Gila County has only four contested races going into the Nov. 3 general election — two supervisor seats, sheriff and treasurer.

Incumbent Debora Savage, a Democrat, is facing challenger Monica Wohlforth, a Republican, in the treasurer’s race. The two faced off in a Sept. 30 candidate’s forum hosted by the Globe-Miami Chamber of Commerce.

Savage, a lifelong resident of Gila County, has worked in the treasurer’s office since 1992, starting in a part-time position, moving into the chief deputy’s post and then finishing Priscilla Knuckey-Ralls’ term, who retired for health reasons. Knuckey-Ralls died in January 2018.

Savage was then elected in 2008, after running unopposed. She also ran unopposed in 2016, but faced a challenger in 2012.

She said she is seeking reelection to continue serving Gila County and its residents with experience and honesty.

Wohlforth, who ran unsuccessfully for Gila County recorder in 2016, said she would bring 27 years of experience working in finance to the race. She and her husband are small-business owners in Globe.

“I have a passion to serve the public, so the treasurer’s job is a perfect fit,” she said.

After introducing themselves, the candidates were asked to respond to several questions.

• What is the most important issue(s) the treasurer’s office has to address?

Savage said the office is in the middle of tax time and is getting the tax bills out, which includes taking care of those of the many special districts within the county’s boundaries, from streetlight districts to fire and water districts, sanitary districts and school districts. She said her office has no responsibility in setting the tax rates; those are determined by the county board of supervisors and the governing boards of the special districts and based on assessed value, which the assessor establishes. Her staff is generally the first to deal with taxpayers upset about their rate. “We have no voice mail, so we talk to everyone in person or directly on the phone.”

She also briefly mentioned an issue her office has had to deal with regarding funds for some fire and school districts.

Wohlforth said the most important issue that needs to be addressed is the customer service provided by the staff of the treasurer’s office. “The No. 1 complaint I’ve heard about the office is its customer service. The staff is not cordial to the public who come to the office and don’t provide any feedback on how to solve their problems,” she said. Wohlforth said it is the responsibility of the county treasurer to do something about the staff’s attitude.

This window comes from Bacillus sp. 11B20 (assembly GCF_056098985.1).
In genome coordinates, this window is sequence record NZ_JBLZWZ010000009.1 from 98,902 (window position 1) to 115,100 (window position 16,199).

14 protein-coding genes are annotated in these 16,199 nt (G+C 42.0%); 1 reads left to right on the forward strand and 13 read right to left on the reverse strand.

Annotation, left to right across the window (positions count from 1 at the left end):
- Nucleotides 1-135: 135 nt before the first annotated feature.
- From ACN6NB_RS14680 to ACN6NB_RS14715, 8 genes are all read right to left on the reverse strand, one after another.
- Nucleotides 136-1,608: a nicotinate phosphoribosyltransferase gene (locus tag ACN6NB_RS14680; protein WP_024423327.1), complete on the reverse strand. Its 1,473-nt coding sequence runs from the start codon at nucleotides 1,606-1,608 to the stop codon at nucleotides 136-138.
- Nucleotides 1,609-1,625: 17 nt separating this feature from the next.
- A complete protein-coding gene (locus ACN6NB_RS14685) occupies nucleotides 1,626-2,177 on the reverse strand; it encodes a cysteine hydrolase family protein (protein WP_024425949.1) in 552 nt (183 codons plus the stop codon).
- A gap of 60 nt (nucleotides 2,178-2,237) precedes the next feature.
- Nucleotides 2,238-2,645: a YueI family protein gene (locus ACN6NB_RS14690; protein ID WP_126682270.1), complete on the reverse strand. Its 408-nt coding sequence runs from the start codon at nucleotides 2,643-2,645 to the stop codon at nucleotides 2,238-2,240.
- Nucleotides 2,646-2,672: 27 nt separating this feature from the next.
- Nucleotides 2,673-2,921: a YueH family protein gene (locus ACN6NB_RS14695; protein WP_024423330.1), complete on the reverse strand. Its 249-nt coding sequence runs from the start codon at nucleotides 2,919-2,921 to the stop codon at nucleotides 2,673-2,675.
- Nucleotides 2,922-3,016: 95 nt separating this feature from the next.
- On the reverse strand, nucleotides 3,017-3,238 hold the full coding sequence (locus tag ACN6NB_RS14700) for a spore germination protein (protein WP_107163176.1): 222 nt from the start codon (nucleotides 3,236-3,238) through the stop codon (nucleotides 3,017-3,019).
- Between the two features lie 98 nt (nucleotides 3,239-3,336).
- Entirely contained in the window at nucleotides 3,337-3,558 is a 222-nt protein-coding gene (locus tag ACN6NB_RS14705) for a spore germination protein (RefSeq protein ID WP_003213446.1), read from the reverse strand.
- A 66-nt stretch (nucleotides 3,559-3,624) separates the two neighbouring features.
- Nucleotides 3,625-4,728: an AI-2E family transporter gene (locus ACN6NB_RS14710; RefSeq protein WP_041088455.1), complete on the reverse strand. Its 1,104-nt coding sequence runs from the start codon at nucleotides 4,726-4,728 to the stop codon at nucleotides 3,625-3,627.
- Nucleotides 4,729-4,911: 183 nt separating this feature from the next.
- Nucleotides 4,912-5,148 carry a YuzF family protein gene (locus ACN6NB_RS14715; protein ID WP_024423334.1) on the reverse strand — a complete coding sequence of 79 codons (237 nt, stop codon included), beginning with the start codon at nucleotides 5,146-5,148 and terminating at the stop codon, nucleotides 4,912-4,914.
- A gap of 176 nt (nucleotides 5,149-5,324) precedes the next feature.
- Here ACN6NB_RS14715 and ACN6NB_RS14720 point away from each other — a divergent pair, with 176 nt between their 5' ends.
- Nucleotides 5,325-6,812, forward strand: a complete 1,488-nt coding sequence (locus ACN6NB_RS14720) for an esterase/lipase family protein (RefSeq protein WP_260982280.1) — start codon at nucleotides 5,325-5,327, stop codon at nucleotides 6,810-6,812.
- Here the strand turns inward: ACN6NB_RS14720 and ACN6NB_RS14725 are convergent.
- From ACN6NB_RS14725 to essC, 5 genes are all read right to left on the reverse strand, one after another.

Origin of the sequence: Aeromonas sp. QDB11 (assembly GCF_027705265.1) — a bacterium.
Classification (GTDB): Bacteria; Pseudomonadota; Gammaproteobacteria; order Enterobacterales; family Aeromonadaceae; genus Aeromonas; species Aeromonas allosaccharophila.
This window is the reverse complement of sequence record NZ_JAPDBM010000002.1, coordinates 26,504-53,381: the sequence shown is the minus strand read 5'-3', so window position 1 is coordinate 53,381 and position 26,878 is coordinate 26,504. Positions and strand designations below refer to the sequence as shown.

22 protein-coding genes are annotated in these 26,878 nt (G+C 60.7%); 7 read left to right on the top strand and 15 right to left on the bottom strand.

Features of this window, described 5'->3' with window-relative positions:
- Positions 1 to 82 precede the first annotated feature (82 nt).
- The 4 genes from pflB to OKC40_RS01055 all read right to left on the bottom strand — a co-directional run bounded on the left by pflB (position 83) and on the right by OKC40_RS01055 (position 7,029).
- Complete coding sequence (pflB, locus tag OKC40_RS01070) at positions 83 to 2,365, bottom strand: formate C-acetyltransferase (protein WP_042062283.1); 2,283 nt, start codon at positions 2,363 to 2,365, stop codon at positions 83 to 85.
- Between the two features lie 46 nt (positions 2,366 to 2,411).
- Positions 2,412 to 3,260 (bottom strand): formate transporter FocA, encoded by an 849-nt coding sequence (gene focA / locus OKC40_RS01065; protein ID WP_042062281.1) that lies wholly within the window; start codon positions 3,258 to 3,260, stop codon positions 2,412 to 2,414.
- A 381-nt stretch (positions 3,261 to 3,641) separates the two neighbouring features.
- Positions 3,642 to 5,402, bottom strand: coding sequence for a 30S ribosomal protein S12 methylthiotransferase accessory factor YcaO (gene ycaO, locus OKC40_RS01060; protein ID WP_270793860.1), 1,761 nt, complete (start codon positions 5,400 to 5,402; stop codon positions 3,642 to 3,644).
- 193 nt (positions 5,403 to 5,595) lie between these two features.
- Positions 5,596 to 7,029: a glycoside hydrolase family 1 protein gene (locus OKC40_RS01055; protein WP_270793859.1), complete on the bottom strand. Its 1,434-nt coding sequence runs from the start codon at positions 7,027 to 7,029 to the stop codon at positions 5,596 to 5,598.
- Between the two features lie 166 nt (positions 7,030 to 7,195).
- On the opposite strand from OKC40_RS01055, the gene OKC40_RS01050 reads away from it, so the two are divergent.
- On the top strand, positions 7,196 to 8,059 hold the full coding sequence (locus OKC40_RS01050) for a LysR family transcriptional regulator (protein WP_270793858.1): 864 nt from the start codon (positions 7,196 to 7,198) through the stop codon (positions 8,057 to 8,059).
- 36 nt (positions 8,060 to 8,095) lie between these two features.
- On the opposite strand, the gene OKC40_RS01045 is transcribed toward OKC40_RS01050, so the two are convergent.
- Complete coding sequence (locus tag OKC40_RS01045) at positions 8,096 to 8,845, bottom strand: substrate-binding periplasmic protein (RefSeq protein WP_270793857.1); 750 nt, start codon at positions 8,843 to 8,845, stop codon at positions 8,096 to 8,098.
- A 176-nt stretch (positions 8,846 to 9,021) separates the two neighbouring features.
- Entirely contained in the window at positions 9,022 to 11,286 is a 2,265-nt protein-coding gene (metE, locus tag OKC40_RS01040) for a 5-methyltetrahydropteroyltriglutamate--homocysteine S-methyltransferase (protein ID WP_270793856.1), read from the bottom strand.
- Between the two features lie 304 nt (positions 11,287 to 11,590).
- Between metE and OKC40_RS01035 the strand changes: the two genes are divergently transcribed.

Regarding the funds issue, she said she has been told the matter will not be fixed until December and she wanted to know why it was taking so long.

• What is the role of the treasurer?

Wohlforth said the treasurer acts like a bank for the county — the money comes in and the office pays it out, as directed by county management.

Savage said the office is the fiscal custodian for the county, however it doesn’t issue checks. She said the treasurer and the office’s staff account for the money that comes in and puts it in the funds to which it belongs.

• What is your leadership style?

Savage said she leads based on her belief she should treat people as she wants to be treated. “I’m a good leader, anyone on staff can come to me with a problem and I will work to help them fix it.”

Wohlforth said a staff is a reflection of their leadership. She said she would keep an open door, have regular staff meetings to keep lines of communication open, and she will work alongside each staff member to do what they have to do.

• What would you change in the treasurer’s office?

Wohlforth repeated that she would change the customer service, saying, the office is a public service.

Savage said it is hard to say what she’d change. “Customer service is our top priority. We’re all different personalities and changing a personality is not easy. I’d like to see my staff treat others as they would like to be treated,” she said. She added she wanted to make sure the information coming out of the office is as correct as it can be.

Wrapping up her presentation, each woman was given the opportunity to make a final statement.

“You can’t just come in off the street saying you’re going to run for treasurer. It is a position better suited to someone with experience in a treasurer’s office. It is not just collecting taxes,” Savage said.

Wohlforth said she wants to reform the customer service in the office, respond to calls within 24 hours, keep an open door, and handle the issues that come to the counter. “Fresh eyes could improve the operation.”

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(1) comment

Phil Mason

It seems savage that the incumbent believes that public servants can only be qualified to serve if they are denizens of the swamp. That alone demonstrates the need to change the leadership and return governance to a citizen elected officer model.

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